GISELLE IS BREATHTAKING - BRAVO THE BALLET!
Production - Johan Kobborg and Ethan Stiefel
Choreography - Johan Kobborg and Ethan Stiefel (after Marius Petipa)
Set Design - Howard Jones
Costume Design - Natalia Stewart
Lighting Design - Kendall Smith
Conductor - Michael Lloyd
The Telstra Clear Season
at CBS Canterbury Arena, Christchurch
From 15 Nov 2012 to 17 Nov 2012
Reviewed by Toby Behan, 16 Nov 2012
It was a very large audience that poured into the CBS Arena last night (the temporary home of large dance events in Christchurch) to attend Giselle, the latest interpretation of this quintessential ballet from choreographers Johan Kobborg and Ethan Stiefel. To sum the evening up in short (and to assist those who need to extract short quotes from critical reviews), the following is a pleasure to say:
Giselle is breathtaking - a harrowing tale of love that is lost; it is a tale of forgiveness that transcends the most horrific of wounds. This production of Giselle, through wonderful dancing and arrangement, propels these emotional weapons outward from the stage - holding the audience in a grasp that chills and burns.
The Royal New Zealand Ballet is changing before our eyes. With the 2011 appointment of Ethan Stiefel into the Artistic Director chair, no fewer than seven new dancers (five of whom appear to have followed Mr. Stiefel from North Carolina, where he was Dean of the School of Dance immediately prior to his appointment here) have recently joined the company, and we warmly welcome them to the country and to our stages. We also continue to cherish the other stars of this company (as well as those who are rightly headlined in the media), whom we have known for some years now and who continue to share their talent with this country.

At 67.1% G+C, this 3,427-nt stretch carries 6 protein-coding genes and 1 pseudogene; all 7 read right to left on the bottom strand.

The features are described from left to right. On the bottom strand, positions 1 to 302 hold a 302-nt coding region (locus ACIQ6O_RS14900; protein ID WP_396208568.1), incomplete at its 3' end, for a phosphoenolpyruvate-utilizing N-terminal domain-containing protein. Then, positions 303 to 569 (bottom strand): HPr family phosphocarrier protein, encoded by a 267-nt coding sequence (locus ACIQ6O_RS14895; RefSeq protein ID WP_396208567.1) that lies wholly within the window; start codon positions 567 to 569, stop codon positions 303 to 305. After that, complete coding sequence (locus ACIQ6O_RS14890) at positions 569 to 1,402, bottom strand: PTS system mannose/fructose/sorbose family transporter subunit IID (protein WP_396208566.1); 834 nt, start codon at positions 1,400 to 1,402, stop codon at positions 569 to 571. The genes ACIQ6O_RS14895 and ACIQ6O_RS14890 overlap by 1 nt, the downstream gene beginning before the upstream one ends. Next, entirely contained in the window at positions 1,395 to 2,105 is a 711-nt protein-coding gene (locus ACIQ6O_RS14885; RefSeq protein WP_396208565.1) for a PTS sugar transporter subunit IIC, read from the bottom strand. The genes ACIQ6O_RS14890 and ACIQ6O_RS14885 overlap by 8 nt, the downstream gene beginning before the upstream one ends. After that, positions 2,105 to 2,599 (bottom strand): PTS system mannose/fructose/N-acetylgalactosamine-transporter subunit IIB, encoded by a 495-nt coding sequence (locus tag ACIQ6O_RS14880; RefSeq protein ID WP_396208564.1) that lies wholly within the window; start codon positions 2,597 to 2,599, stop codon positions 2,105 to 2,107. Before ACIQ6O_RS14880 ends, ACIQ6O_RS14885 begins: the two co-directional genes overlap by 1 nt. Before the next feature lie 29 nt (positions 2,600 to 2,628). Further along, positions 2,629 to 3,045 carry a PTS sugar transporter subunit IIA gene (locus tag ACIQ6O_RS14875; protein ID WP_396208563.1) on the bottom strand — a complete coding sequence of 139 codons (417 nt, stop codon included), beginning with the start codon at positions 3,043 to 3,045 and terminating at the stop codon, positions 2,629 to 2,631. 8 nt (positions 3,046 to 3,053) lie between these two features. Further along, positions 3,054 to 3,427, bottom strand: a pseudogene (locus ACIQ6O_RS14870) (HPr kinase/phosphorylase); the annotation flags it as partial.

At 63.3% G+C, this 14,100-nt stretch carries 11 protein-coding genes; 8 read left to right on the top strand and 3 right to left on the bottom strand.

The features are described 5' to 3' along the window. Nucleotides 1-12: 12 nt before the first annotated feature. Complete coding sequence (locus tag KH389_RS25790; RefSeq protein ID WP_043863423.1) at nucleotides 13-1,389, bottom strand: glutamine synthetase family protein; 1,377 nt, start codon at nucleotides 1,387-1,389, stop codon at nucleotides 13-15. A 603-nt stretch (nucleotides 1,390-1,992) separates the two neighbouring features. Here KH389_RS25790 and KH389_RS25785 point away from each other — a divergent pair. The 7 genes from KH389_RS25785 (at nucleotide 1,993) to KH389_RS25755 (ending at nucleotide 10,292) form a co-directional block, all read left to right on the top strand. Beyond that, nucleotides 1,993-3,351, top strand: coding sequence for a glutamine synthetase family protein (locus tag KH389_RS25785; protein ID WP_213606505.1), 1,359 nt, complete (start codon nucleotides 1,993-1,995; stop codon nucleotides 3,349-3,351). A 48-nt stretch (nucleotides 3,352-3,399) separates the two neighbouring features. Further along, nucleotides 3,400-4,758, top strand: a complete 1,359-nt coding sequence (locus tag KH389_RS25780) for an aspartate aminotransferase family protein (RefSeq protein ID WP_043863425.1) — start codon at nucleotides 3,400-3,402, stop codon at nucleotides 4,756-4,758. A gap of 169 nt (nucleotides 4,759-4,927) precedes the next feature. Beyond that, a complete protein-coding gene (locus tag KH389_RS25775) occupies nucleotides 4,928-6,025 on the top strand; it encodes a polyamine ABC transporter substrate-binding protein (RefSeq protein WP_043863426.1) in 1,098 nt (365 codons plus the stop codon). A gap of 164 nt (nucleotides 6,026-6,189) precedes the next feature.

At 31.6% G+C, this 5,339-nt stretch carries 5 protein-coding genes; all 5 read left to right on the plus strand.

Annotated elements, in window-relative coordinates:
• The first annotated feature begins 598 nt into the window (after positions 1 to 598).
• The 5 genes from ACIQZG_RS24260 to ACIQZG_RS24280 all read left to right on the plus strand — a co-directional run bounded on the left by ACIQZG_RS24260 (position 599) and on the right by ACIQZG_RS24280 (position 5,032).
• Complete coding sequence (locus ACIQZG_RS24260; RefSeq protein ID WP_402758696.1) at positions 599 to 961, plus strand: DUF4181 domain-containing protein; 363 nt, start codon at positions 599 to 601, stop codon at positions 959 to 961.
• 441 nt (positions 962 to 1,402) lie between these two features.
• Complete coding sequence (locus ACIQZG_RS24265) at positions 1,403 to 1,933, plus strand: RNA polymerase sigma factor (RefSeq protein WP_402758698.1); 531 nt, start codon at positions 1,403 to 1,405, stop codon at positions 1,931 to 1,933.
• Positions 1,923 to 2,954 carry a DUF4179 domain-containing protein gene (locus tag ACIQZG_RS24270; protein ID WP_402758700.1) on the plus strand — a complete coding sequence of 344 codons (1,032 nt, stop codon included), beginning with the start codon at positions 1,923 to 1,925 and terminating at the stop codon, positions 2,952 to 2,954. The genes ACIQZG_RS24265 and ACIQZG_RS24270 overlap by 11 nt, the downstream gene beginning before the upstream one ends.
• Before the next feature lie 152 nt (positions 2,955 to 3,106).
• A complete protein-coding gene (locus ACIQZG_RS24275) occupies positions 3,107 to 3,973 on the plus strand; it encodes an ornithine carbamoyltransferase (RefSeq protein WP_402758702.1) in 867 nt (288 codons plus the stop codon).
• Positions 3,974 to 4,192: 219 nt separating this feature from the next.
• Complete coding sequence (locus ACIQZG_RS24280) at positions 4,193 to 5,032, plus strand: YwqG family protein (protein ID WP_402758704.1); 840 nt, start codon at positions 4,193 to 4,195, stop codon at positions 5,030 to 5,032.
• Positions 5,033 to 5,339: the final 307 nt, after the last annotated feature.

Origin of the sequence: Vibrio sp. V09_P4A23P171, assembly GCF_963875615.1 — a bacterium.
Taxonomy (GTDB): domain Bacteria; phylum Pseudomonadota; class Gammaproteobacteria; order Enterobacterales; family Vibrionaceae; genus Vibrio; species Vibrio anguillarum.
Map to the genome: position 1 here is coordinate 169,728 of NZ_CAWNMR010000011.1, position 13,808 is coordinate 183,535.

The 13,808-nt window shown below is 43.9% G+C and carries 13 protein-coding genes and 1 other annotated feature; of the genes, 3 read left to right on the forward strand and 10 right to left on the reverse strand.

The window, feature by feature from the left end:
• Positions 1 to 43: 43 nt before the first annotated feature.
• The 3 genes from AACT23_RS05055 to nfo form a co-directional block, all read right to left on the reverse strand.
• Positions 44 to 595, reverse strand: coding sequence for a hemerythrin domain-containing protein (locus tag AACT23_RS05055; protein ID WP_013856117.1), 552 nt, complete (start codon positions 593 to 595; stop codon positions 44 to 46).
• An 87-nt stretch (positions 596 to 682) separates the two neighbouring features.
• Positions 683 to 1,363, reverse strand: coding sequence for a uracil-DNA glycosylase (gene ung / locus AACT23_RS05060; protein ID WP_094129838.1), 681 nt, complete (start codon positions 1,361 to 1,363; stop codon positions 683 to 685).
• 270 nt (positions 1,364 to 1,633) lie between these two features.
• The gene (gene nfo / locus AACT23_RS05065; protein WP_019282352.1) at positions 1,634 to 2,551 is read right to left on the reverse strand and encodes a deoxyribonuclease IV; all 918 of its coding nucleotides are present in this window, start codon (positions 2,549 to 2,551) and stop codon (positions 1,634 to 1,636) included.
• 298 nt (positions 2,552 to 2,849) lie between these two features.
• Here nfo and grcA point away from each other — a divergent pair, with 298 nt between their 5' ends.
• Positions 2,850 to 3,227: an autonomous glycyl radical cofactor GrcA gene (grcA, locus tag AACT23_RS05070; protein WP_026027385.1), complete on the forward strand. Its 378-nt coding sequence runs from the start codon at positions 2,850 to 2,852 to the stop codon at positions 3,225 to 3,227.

Choreographers Kobborg and Stiefel have clearly thought through their approach to this production of Giselle, which is a mix of the new and the traditional.
A clever touch opens the ballet with the central character of Albrecht as an old man (whereas we would normally see him cheerfully entering the village as the opening scene). Evolutions such as this are brave, and the right direction for ballet. As audiences now (having witnessed cinema and film developments over the last 50 years, none of which were available to original audiences of this ballet) – we are ready to have this story told to us using different devices. It enriches our understanding of the story and our connection to it.
As this vision dissolves, we meet the hero (arguably villain) of the evening, as Albrecht arrives onstage, played on opening night by Denmark based New Zealand dancer Andrew Bowman – and the tragedy of events begins to unfold. We witness the beautiful, innocent and gentle Giselle (Antonia Hewitt) shyly receiving the advances of Albrecht, gradually becoming more involved and in love as they join in the village revelry of the first act. Hilarion, a local woodsman, also makes clear his rival affections for Giselle – and when in anger he reveals that Albrecht is actually a lord (engaged to be married to another), and not the single peasant he is pretending to be, the fair maiden dies from madness and grief.